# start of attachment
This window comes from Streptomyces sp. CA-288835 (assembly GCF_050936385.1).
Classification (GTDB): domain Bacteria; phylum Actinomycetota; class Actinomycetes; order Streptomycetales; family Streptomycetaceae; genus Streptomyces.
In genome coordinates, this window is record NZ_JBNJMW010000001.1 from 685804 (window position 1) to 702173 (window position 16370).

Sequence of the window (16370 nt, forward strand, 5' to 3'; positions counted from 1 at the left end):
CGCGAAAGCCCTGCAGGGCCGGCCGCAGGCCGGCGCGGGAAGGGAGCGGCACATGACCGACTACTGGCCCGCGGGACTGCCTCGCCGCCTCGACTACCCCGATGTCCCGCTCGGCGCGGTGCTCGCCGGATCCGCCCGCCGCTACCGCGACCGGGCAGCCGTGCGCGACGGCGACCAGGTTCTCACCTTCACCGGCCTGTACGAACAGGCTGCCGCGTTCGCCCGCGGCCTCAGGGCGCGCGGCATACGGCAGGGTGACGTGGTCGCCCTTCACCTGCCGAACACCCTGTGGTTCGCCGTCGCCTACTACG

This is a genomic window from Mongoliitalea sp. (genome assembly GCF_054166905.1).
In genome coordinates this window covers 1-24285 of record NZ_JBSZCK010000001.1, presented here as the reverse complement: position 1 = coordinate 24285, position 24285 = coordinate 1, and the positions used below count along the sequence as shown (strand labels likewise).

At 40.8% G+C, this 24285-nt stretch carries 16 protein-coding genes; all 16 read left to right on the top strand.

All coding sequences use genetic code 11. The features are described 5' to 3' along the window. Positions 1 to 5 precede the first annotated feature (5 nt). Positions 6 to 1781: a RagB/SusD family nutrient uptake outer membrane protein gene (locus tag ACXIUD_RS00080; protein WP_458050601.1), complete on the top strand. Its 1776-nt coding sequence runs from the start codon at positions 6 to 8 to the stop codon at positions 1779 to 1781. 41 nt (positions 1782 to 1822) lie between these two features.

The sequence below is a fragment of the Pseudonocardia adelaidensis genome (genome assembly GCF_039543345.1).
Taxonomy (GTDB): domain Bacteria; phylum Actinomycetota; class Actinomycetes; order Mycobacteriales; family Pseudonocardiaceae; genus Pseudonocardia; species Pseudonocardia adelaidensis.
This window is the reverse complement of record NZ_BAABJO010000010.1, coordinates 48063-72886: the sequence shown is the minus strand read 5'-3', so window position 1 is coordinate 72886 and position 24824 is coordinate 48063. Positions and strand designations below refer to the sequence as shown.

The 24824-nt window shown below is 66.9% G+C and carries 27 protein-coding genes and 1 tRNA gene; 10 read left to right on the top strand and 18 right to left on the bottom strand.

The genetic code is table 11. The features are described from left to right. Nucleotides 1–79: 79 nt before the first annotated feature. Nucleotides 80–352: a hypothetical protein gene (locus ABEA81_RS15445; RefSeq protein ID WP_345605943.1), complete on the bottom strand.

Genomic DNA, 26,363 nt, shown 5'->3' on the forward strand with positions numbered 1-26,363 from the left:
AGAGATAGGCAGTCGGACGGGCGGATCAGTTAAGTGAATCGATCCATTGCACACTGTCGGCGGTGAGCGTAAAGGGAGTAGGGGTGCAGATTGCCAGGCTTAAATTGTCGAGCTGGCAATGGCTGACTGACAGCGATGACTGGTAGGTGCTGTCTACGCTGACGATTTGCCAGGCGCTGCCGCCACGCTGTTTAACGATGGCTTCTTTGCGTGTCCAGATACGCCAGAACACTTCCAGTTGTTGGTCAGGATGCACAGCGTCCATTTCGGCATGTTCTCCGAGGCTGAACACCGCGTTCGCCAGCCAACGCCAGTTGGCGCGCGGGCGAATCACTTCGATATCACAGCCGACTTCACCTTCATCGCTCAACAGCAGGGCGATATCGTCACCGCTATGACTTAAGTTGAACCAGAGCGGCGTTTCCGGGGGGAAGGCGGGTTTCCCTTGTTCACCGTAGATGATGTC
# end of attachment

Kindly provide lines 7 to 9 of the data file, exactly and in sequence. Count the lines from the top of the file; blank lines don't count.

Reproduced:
In genome coordinates this window covers 1-24285 of record NZ_JBSZCK010000001.1, presented here as the reverse complement: position 1 = coordinate 24285, position 24285 = coordinate 1, and the positions used below count along the sequence as shown (strand labels likewise).

At 40.8% G+C, this 24285-nt stretch carries 16 protein-coding genes; all 16 read left to right on the top strand.

All coding sequences use genetic code 11. The features are described 5' to 3' along the window. Positions 1 to 5 precede the first annotated feature (5 nt). Positions 6 to 1781: a RagB/SusD family nutrient uptake outer membrane protein gene (locus tag ACXIUD_RS00080; protein WP_458050601.1), complete on the top strand. Its 1776-nt coding sequence runs from the start codon at positions 6 to 8 to the stop codon at positions 1779 to 1781. 41 nt (positions 1782 to 1822) lie between these two features.